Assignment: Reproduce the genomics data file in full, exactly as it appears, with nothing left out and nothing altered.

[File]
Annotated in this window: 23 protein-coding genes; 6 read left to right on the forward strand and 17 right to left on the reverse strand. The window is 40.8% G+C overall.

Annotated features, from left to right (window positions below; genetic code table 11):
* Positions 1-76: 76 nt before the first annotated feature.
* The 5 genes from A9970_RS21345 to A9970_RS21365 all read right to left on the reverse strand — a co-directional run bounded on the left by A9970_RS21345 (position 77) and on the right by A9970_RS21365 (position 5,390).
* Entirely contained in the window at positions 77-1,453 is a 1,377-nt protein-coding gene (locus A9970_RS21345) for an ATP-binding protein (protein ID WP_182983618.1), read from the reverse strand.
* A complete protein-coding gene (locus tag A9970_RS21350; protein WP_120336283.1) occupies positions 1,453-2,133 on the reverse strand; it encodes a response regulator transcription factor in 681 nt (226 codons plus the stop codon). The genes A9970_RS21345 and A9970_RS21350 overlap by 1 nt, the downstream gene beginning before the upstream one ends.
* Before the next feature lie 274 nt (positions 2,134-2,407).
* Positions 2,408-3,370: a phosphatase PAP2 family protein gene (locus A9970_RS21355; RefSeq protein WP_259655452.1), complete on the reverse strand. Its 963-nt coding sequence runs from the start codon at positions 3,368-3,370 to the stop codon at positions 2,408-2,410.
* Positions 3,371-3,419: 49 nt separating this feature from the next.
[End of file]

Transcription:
Annotated in this window: 23 protein-coding genes; 6 read left to right on the forward strand and 17 right to left on the reverse strand. The window is 40.8% G+C overall.

Annotated features, from left to right (window positions below; genetic code table 11):
* Positions 1-76: 76 nt before the first annotated feature.
* The 5 genes from A9970_RS21345 to A9970_RS21365 all read right to left on the reverse strand — a co-directional run bounded on the left by A9970_RS21345 (position 77) and on the right by A9970_RS21365 (position 5,390).
* Entirely contained in the window at positions 77-1,453 is a 1,377-nt protein-coding gene (locus A9970_RS21345) for an ATP-binding protein (protein ID WP_182983618.1), read from the reverse strand.
* A complete protein-coding gene (locus tag A9970_RS21350; protein WP_120336283.1) occupies positions 1,453-2,133 on the reverse strand; it encodes a response regulator transcription factor in 681 nt (226 codons plus the stop codon). The genes A9970_RS21345 and A9970_RS21350 overlap by 1 nt, the downstream gene beginning before the upstream one ends.
* Before the next feature lie 274 nt (positions 2,134-2,407).
* Positions 2,408-3,370: a phosphatase PAP2 family protein gene (locus A9970_RS21355; RefSeq protein WP_259655452.1), complete on the reverse strand. Its 963-nt coding sequence runs from the start codon at positions 3,368-3,370 to the stop codon at positions 2,408-2,410.
* Positions 3,371-3,419: 49 nt separating this feature from the next.